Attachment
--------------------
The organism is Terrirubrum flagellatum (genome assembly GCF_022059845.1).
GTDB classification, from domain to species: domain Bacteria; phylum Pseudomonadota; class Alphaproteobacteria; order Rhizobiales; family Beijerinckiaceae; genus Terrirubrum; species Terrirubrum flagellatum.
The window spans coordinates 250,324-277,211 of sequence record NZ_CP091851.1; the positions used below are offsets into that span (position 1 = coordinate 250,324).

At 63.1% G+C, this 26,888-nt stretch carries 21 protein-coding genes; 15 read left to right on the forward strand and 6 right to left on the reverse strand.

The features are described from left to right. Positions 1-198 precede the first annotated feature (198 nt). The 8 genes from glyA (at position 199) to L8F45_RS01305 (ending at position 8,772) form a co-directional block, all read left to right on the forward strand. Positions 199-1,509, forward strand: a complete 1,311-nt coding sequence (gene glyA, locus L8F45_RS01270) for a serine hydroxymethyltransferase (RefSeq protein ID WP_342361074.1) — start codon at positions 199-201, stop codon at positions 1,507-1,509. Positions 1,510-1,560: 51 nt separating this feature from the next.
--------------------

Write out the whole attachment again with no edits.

The organism is Terrirubrum flagellatum (genome assembly GCF_022059845.1).
GTDB classification, from domain to species: domain Bacteria; phylum Pseudomonadota; class Alphaproteobacteria; order Rhizobiales; family Beijerinckiaceae; genus Terrirubrum; species Terrirubrum flagellatum.
The window spans coordinates 250,324-277,211 of sequence record NZ_CP091851.1; the positions used below are offsets into that span (position 1 = coordinate 250,324).

At 63.1% G+C, this 26,888-nt stretch carries 21 protein-coding genes; 15 read left to right on the forward strand and 6 right to left on the reverse strand.

The features are described from left to right. Positions 1-198 precede the first annotated feature (198 nt). The 8 genes from glyA (at position 199) to L8F45_RS01305 (ending at position 8,772) form a co-directional block, all read left to right on the forward strand. Positions 199-1,509, forward strand: a complete 1,311-nt coding sequence (gene glyA, locus L8F45_RS01270) for a serine hydroxymethyltransferase (RefSeq protein ID WP_342361074.1) — start codon at positions 199-201, stop codon at positions 1,507-1,509. Positions 1,510-1,560: 51 nt separating this feature from the next.